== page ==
Republican incumbent Jeff Denham has sought to cast Harder as a “Bay Area” candidate. Dawna Turner and John Kull, both 67 and from Sonoma County, point out Denham is from Salinas. “It’s really interesting he is throwing a rock that really should hit him on his own head.” pic.twitter.com/iChj4mxDtG
The candidates in the 10 House races in California that will help decide whether Republicans or Democrats control Congress vary wildly on the issues: whether climate change is a threat or a joke; whether teachers should be armed; whether President Trump or immigrants are to blame for family separations at the border. Here’s a look at where all 20 candidates stand on the issues their constituents say they care about.
Jon “Bowzer” Bauman from Sha Na Na gets musical in his plug fof @katieporteroc in Mission Viejo Sunday morning, in south CA-45. Earlier, he was interrupted by a couple pro-Trump hecklers from homes up the hill. pic.twitter.com/yQP1UE2CYk
They yelled “We love Trump.” Eric Bauman, Bowzer’s nephew and California Democratic Party chairman, yelled back: “Yes we love him too, he makes great fodder.” “I always love having an adoring audience,” he added.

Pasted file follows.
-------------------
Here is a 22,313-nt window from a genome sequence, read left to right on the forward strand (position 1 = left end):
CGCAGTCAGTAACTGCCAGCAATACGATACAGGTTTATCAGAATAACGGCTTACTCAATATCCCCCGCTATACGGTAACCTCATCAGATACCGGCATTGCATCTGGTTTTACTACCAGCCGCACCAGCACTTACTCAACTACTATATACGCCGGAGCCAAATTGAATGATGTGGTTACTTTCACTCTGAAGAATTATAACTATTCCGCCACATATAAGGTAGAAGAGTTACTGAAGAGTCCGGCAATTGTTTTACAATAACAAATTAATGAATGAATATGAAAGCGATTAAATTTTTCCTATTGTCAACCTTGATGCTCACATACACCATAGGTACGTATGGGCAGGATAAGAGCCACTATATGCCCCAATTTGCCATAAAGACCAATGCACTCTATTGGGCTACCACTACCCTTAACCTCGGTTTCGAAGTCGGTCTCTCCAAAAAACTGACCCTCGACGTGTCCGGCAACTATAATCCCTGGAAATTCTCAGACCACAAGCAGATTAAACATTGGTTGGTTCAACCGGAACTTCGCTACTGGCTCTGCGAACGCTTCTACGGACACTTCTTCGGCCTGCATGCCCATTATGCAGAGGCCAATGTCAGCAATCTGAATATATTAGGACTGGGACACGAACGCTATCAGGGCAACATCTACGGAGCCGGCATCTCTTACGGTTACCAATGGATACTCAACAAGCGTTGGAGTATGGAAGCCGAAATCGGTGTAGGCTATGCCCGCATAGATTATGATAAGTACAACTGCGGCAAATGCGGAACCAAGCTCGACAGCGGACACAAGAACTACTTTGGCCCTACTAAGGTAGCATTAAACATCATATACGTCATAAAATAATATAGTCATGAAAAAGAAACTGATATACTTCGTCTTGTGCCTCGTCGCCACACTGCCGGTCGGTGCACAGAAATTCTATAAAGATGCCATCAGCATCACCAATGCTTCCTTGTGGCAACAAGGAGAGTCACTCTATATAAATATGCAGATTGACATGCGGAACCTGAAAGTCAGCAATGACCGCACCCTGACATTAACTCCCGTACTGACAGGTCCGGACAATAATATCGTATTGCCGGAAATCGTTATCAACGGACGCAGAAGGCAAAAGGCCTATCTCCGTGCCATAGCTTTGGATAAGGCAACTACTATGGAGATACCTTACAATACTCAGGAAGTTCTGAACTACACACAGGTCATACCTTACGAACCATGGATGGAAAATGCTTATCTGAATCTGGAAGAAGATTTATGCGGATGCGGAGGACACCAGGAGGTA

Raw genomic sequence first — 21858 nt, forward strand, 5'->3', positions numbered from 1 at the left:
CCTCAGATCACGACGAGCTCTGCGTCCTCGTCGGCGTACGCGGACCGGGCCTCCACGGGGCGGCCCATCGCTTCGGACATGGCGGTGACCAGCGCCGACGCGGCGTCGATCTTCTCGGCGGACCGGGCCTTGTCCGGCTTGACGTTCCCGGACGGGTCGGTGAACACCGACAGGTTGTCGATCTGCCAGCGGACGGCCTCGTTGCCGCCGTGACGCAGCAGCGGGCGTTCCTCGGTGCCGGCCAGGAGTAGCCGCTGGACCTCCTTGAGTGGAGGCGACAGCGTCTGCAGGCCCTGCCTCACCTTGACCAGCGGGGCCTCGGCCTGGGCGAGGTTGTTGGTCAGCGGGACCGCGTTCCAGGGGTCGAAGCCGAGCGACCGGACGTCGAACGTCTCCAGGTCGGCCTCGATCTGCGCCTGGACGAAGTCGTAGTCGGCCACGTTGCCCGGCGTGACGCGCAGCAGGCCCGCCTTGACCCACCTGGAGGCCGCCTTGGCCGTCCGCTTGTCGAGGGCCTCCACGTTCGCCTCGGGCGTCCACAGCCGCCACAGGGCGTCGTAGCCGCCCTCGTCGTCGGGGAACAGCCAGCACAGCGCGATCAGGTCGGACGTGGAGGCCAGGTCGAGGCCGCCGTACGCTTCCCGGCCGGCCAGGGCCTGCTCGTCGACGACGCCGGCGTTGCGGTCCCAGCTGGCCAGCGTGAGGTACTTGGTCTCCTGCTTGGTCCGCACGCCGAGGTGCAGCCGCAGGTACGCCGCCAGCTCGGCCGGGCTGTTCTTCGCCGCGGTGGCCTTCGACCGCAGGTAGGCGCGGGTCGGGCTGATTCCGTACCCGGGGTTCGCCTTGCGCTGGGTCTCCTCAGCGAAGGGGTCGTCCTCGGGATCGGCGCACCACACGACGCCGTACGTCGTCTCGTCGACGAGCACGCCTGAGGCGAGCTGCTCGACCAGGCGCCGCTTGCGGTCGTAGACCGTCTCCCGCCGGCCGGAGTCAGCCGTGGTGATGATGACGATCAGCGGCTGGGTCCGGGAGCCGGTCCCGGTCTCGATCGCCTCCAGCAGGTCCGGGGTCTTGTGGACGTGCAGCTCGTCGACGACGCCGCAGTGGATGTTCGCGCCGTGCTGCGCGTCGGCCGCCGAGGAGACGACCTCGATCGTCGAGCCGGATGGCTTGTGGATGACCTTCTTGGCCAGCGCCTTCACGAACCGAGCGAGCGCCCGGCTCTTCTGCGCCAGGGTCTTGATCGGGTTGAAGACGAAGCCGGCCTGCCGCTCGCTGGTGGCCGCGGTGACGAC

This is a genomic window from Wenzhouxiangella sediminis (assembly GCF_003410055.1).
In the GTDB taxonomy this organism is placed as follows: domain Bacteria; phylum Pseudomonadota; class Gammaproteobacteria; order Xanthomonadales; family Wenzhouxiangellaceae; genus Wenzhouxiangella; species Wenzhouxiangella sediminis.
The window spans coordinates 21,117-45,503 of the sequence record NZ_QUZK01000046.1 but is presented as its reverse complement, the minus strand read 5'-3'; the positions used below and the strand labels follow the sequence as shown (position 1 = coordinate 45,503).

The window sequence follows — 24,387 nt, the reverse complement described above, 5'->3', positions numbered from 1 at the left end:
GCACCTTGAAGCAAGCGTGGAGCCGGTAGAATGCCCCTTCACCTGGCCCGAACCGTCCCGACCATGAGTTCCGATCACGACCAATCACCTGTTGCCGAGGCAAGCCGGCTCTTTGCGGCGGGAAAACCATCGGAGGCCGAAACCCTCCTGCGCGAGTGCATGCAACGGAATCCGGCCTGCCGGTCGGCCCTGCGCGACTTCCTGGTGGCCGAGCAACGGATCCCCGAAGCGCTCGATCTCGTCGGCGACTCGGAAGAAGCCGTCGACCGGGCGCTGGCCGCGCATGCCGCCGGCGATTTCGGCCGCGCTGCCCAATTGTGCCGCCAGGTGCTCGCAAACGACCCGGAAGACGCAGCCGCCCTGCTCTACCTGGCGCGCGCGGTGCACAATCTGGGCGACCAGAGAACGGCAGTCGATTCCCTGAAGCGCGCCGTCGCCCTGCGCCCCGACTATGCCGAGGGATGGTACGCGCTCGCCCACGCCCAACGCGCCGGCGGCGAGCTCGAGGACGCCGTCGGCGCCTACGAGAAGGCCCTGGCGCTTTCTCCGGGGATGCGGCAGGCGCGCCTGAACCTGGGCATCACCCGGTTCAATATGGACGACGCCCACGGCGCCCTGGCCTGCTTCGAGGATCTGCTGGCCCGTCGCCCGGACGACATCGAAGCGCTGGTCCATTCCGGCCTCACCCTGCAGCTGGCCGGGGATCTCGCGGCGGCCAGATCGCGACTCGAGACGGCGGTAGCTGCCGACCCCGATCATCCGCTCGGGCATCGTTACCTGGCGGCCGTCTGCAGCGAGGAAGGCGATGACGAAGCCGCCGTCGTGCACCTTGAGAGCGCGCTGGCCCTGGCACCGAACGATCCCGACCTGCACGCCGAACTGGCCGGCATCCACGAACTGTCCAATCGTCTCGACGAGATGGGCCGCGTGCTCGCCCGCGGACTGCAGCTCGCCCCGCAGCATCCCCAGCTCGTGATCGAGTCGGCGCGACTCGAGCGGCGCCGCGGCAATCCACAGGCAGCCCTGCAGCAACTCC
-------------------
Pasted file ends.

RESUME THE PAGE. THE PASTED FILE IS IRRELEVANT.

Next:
@katieporteroc told her volunteers, about 80 or so, “This election is going to be close...if we don’t fight all the way to the finish line, until 8 o’clock on Tuesday, this could slip away.” pic.twitter.com/yV0Dct8IR7
California’s sorely diminished Republican Party has few footholds left in Los Angeles County, and it risks losing its biggest one in the midterm election on Tuesday: the House seat of Rep. Steve Knight of Palmdale.
Swamped by a tidal wave of Democratic cash, Republicans entered the final 72 hours of the midterm campaign scrambling to preserve their slim Senate majority as a bulwark against the increasing prospect of a Democrat-run House.
Jane Shi, a 50-year-old banker and independent voter who lives in Irvine, said volunteers for both Rep. Mimi Walters (R-Laguna Beach) and Democratic challenger Katie Porter had come to her door. Even so, she had yet to make up her mind about who she was voting for.
Federal policies and candidates, Shi said, matter little in her life. Her priority has been state ballot propositions, and particularly Proposition 10, on rent control. She has a personal stake because she owns rental property.
“That’s more applicable for me locally,” she said. “I’m definitely against it; it’s bad for everybody,” she said.